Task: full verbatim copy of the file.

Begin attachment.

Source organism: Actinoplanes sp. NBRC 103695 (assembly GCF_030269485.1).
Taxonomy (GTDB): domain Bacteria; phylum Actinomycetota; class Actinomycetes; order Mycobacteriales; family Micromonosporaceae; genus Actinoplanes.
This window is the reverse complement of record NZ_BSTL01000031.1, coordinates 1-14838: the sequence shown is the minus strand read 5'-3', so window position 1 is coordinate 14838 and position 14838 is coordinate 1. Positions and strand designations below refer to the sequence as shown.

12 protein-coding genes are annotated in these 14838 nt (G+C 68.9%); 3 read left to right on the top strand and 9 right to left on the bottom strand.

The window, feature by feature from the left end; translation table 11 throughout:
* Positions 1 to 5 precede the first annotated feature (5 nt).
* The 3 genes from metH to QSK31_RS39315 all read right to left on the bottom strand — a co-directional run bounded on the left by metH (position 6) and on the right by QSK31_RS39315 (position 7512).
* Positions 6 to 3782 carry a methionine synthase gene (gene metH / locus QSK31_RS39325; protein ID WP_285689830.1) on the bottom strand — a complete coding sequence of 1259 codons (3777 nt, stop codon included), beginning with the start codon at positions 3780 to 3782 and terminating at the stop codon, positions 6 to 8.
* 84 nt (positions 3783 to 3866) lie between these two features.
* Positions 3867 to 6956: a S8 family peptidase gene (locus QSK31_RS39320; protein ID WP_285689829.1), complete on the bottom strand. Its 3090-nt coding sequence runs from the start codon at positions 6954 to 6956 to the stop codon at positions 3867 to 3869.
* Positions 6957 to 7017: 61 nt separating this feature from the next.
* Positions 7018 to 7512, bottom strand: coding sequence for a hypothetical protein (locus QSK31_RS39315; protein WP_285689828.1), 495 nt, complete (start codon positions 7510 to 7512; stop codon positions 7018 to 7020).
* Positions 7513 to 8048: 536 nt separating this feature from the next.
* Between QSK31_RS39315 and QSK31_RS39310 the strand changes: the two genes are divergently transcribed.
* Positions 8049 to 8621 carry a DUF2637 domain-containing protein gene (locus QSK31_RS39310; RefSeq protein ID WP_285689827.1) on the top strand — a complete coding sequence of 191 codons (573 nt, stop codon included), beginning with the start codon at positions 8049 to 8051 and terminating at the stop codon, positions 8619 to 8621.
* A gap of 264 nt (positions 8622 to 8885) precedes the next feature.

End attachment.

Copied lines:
Source organism: Actinoplanes sp. NBRC 103695 (assembly GCF_030269485.1).
Taxonomy (GTDB): domain Bacteria; phylum Actinomycetota; class Actinomycetes; order Mycobacteriales; family Micromonosporaceae; genus Actinoplanes.
This window is the reverse complement of record NZ_BSTL01000031.1, coordinates 1-14838: the sequence shown is the minus strand read 5'-3', so window position 1 is coordinate 14838 and position 14838 is coordinate 1. Positions and strand designations below refer to the sequence as shown.

12 protein-coding genes are annotated in these 14838 nt (G+C 68.9%); 3 read left to right on the top strand and 9 right to left on the bottom strand.

The window, feature by feature from the left end; translation table 11 throughout:
* Positions 1 to 5 precede the first annotated feature (5 nt).
* The 3 genes from metH to QSK31_RS39315 all read right to left on the bottom strand — a co-directional run bounded on the left by metH (position 6) and on the right by QSK31_RS39315 (position 7512).
* Positions 6 to 3782 carry a methionine synthase gene (gene metH / locus QSK31_RS39325; protein ID WP_285689830.1) on the bottom strand — a complete coding sequence of 1259 codons (3777 nt, stop codon included), beginning with the start codon at positions 3780 to 3782 and terminating at the stop codon, positions 6 to 8.
* 84 nt (positions 3783 to 3866) lie between these two features.
* Positions 3867 to 6956: a S8 family peptidase gene (locus QSK31_RS39320; protein ID WP_285689829.1), complete on the bottom strand. Its 3090-nt coding sequence runs from the start codon at positions 6954 to 6956 to the stop codon at positions 3867 to 3869.
* Positions 6957 to 7017: 61 nt separating this feature from the next.
* Positions 7018 to 7512, bottom strand: coding sequence for a hypothetical protein (locus QSK31_RS39315; protein WP_285689828.1), 495 nt, complete (start codon positions 7510 to 7512; stop codon positions 7018 to 7020).
* Positions 7513 to 8048: 536 nt separating this feature from the next.
* Between QSK31_RS39315 and QSK31_RS39310 the strand changes: the two genes are divergently transcribed.
* Positions 8049 to 8621 carry a DUF2637 domain-containing protein gene (locus QSK31_RS39310; RefSeq protein ID WP_285689827.1) on the top strand — a complete coding sequence of 191 codons (573 nt, stop codon included), beginning with the start codon at positions 8049 to 8051 and terminating at the stop codon, positions 8619 to 8621.
* A gap of 264 nt (positions 8622 to 8885) precedes the next feature.